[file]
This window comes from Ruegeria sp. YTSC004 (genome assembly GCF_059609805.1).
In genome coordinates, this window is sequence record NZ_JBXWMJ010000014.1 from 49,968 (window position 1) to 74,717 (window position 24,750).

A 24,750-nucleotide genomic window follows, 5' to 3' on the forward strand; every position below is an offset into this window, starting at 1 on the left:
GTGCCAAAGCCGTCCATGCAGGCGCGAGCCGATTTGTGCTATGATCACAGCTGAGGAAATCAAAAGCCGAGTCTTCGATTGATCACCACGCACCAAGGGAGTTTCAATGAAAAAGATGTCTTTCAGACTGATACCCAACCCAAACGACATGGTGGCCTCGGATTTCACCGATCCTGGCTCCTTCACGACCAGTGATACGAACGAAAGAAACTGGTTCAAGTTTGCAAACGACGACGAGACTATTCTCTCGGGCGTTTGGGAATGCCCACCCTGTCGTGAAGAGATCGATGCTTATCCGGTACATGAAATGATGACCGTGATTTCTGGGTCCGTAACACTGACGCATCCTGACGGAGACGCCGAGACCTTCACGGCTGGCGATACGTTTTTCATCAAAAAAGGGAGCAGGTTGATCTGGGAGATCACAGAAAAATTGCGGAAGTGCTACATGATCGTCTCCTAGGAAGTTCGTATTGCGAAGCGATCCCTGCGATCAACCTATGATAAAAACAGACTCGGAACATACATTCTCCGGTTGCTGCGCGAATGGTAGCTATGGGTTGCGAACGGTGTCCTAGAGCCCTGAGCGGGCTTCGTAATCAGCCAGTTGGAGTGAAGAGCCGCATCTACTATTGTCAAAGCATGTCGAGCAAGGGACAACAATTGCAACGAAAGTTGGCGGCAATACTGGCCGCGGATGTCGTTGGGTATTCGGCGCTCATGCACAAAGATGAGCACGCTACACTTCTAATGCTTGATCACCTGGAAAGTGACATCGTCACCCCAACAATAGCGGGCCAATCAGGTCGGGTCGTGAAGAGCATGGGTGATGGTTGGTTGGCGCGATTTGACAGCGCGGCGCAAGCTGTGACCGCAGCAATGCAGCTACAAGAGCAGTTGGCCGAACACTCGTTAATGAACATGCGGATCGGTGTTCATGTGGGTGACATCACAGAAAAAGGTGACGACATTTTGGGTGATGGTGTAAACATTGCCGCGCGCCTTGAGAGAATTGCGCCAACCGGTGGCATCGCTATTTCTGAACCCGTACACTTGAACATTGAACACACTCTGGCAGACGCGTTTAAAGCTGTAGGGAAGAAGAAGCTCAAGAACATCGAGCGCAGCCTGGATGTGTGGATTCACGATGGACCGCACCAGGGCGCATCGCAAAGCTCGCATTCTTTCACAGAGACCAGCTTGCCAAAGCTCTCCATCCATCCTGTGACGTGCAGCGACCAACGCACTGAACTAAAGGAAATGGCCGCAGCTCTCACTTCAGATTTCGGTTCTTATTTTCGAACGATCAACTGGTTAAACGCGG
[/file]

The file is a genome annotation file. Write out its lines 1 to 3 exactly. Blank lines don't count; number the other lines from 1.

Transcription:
This window comes from Ruegeria sp. YTSC004 (genome assembly GCF_059609805.1).
In genome coordinates, this window is sequence record NZ_JBXWMJ010000014.1 from 49,968 (window position 1) to 74,717 (window position 24,750).

A 24,750-nucleotide genomic window follows, 5' to 3' on the forward strand; every position below is an offset into this window, starting at 1 on the left: